What can urban mobility data reveal about the spatial distribution of infection in a single city?
Robert Moss, Elham Naghizade, Martin Tomko, Nicholas Geard
BMC Public Health | BioMed Central | Published : 2019
Background Infectious diseases spread through inherently spatial processes. Road and air traffic data have been used to model these processes at national and global scales. At metropolitan scales, however, mobility patterns are fundamentally different and less directly observable. Estimating the spatial distribution of infection has public health utility, but few studies have investigated this at an urban scale. In this study we address the question of whether the use of urban-scale mobility data can improve the prediction of spatial patterns of influenza infection. We compare the use of different sources of urban-scale mobility data, and investigate the impact of other factors relevant to m..View full abstract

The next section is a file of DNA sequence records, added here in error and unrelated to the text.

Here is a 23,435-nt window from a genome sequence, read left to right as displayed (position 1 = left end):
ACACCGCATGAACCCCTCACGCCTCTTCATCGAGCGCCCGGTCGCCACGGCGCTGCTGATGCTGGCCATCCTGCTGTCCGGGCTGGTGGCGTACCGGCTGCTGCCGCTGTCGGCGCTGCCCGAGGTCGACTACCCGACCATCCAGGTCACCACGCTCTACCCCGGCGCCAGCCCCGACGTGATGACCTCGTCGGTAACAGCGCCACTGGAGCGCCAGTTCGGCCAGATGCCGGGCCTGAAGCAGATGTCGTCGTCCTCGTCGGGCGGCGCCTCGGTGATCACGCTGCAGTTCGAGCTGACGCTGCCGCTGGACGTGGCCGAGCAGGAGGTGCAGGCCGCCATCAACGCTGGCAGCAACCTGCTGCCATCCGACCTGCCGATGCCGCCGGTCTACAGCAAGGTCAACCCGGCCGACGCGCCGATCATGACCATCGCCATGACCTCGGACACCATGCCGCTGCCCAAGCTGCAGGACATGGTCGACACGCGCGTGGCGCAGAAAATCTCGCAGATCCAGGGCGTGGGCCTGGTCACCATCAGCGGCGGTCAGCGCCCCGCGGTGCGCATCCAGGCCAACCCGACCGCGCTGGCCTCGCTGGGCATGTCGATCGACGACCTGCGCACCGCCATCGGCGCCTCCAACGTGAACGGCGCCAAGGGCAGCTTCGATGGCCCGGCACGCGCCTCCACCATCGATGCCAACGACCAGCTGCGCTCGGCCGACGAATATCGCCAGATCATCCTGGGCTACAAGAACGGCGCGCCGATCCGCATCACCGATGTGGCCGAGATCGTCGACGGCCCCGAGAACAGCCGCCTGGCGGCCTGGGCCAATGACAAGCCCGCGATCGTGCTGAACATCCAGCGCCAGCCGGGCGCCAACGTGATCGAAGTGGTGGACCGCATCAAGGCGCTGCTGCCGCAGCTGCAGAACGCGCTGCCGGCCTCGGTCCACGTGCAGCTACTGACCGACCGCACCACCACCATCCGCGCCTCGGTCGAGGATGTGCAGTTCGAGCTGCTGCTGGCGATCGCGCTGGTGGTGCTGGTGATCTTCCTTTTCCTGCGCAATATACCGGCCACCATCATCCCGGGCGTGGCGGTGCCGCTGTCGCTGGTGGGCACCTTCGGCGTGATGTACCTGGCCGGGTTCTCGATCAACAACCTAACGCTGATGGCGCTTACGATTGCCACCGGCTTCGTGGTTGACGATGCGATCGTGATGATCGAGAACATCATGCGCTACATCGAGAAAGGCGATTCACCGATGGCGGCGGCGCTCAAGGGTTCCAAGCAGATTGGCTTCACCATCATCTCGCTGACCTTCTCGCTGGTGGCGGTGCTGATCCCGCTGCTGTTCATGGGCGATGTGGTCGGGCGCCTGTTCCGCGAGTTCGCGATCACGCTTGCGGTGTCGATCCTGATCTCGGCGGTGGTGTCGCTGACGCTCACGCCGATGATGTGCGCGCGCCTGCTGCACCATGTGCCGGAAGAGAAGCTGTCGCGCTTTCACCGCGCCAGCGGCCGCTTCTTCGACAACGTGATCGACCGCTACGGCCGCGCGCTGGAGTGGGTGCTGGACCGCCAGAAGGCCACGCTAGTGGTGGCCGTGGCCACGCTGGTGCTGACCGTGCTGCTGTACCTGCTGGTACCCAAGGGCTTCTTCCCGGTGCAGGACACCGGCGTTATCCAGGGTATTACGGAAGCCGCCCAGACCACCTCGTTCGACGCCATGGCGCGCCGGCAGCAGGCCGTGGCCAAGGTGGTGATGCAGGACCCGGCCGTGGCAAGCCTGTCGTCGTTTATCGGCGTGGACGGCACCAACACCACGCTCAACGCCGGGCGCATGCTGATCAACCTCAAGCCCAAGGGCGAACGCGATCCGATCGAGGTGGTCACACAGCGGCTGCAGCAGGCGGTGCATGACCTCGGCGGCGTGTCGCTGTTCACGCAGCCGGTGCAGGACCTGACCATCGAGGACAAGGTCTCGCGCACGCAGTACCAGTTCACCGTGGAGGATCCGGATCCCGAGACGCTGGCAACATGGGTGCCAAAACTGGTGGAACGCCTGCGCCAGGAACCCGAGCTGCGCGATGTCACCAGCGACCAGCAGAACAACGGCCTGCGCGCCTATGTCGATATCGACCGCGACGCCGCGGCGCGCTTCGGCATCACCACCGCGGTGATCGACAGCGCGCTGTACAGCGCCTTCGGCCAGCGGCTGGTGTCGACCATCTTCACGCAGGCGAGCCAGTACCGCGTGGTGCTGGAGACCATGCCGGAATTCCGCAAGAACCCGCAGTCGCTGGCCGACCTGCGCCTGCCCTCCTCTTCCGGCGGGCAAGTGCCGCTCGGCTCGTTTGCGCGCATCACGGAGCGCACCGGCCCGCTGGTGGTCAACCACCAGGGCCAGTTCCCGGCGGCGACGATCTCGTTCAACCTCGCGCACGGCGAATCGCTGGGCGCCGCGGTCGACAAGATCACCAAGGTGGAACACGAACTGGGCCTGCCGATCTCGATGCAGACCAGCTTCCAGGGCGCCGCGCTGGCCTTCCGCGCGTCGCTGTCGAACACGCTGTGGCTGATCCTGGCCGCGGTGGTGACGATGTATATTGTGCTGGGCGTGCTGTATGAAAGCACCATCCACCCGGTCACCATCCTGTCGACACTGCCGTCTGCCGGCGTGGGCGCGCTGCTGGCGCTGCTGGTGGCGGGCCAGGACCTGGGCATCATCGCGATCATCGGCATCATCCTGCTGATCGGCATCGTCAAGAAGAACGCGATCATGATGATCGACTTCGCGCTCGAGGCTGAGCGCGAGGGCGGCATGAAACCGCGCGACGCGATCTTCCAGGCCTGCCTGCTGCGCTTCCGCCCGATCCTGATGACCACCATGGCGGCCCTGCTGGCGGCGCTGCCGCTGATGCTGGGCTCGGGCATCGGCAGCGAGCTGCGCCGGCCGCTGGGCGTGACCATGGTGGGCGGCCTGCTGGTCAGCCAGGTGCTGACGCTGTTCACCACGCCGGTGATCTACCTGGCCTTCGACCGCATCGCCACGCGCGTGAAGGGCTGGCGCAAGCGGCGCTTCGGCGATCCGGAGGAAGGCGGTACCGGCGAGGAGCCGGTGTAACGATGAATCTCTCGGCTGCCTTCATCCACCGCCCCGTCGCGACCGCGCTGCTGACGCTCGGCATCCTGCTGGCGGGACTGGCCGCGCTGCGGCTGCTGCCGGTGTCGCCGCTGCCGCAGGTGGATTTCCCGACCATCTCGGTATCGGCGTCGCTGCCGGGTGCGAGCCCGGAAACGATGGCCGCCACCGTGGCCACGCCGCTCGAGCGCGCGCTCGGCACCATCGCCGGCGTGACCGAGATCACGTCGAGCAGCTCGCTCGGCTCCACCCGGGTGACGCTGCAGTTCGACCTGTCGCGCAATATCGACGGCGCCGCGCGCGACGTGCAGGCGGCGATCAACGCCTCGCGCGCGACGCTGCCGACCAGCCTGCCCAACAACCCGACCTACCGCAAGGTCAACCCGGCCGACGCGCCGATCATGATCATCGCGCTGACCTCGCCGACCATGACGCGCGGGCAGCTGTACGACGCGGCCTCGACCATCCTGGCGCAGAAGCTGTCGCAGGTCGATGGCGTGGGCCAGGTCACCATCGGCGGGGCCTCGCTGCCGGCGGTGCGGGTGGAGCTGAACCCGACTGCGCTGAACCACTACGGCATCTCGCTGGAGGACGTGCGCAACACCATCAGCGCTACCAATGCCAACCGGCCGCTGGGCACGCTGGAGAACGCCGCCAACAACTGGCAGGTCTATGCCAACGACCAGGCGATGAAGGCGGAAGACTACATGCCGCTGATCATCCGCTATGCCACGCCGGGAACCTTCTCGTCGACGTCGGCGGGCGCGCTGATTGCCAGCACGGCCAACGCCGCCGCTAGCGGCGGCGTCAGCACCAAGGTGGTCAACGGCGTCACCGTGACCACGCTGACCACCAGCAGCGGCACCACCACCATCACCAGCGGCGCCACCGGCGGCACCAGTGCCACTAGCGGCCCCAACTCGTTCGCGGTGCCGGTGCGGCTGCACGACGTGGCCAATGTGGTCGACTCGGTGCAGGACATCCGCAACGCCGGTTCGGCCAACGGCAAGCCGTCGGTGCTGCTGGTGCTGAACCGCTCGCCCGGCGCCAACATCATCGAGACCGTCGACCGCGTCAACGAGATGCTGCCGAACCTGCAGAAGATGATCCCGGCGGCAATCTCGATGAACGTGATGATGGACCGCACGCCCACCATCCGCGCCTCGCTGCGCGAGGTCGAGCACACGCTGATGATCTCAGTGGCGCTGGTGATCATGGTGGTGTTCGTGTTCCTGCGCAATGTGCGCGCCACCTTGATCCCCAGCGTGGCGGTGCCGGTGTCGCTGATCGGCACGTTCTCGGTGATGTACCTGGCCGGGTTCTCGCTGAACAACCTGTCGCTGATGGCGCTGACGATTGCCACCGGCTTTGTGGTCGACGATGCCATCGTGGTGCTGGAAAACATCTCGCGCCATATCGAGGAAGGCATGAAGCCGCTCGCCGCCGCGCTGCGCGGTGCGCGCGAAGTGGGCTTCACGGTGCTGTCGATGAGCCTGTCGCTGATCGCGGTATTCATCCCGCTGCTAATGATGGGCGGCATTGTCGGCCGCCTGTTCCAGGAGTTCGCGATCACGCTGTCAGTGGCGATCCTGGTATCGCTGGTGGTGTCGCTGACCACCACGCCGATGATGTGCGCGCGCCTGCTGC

This work was supported by seed funding provided by the Melbourne Networked Society Institute ("Mapping Urban Mobility for Flu Forecasting") of the University of Melbourne. The funders had no role in study design, data collection and analysis, decision to publish, or preparation of the manuscript.